The excellent Kate McCombs, sex educator and founder of Sex Geekdom International coined the phrase “Beacon of Permission“. In a blog post (featuring an anecdote from yours truly) she writes:
Essentially, a Beacon of Permission is someone with whom others feel safe talking about sex. It’s someone who acts as a beacon to shine light on the shame shadows that traditionally surround conversations about sex.
I love this definition, and it gives words to something I’ve recognized and felt for a long time. Shining my light on shame shadows since 2002 (ish!).
I remember lunchtimes at my small town high school in New Zealand, my girlfriends and I poring over Cosmo magazines sneaked from one of my friend’s mums. Age 14 we were curious, giggly and endlessly interested in sex. At this point in our life the sex education we wanted – sex ed about pleasure, orgasms, foreplay, dirty talk: the ‘fun’ of sex- wasn’t coming from our school, and it wasn’t coming from our parents, so we decided to find it where we could get it.
This meant a jumble of Cosmos, media, porn, erotic fiction, stories, gossip. What I appreciate now is that we didn’t absorb this information quietly. We talked. We critiqued. We deconstructed, to a certain extent. We asked questions about how realistic it was (really Cosmo, really? Humming with a man’s balls in your mouth will create a “sensual vibrating sensation?” (What would one hum, is the real question?!)). We shared stories of initial sexual encounters. We talked about turn-ons, and turn-offs. Radical stuff! Essentially, we made these taboo conversations part of our everyday talk.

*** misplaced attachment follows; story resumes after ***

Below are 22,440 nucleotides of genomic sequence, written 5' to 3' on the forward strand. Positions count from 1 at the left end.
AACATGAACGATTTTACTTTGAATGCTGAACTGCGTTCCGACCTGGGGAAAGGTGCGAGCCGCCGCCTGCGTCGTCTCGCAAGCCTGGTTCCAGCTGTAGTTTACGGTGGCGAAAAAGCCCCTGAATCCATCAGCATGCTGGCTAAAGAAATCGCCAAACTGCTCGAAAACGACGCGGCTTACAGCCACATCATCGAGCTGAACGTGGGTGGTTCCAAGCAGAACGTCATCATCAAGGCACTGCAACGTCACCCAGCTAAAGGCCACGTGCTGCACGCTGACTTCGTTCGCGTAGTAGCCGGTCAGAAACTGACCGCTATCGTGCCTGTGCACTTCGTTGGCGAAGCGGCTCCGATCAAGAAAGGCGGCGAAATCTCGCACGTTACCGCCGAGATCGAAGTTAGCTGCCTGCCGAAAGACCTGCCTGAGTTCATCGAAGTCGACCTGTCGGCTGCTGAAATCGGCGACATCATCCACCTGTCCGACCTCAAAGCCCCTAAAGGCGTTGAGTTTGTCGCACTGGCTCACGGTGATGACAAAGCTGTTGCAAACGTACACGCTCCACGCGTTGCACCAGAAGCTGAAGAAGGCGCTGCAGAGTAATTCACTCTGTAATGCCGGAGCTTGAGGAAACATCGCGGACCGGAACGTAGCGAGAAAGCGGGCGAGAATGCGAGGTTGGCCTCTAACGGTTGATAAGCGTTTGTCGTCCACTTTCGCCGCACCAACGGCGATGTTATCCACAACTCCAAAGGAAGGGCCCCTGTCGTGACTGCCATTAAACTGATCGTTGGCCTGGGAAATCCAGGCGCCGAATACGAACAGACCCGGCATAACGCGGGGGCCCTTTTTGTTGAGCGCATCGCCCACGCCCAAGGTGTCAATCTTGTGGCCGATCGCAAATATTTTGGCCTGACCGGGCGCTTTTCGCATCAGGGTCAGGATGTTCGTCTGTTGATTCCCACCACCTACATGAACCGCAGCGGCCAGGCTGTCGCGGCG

Sometimes, other girls would come by with questions, and at lunchtimes we would hold court, at “our seat”, giving advice, listening and making ordinary what was usually only whispered. In reflection we were all beacons of permission, and I have carried this far into my adult life.
Now, my beacon gives light to disclosures of adult or childhood sexual assault. Working as a crisis line counsellor, doing advocacy and political work for survivors of sexual assault makes me feel like I’m a walking safe space for people to talk to. And it happens, I’ll mention what I do and maybe immediately, maybe an hour, a week later, someone will mention to me that they’ve survived sexual violence. The conversation might end there, or it might continue, but each time it happens I feel so incredibly grateful, that this person is talking about what can be so taboo, and cloaked in shame.
My “beacon-ship” is for you to talk to me about everything sex. And I will hold that information with the utmost honour and regard. I don’t take this role lightly, and each time someone shares, I feel like the beacon shines a bit brighter.
Here’s to all the beacons in the world! I see you, and I love what you’re doing.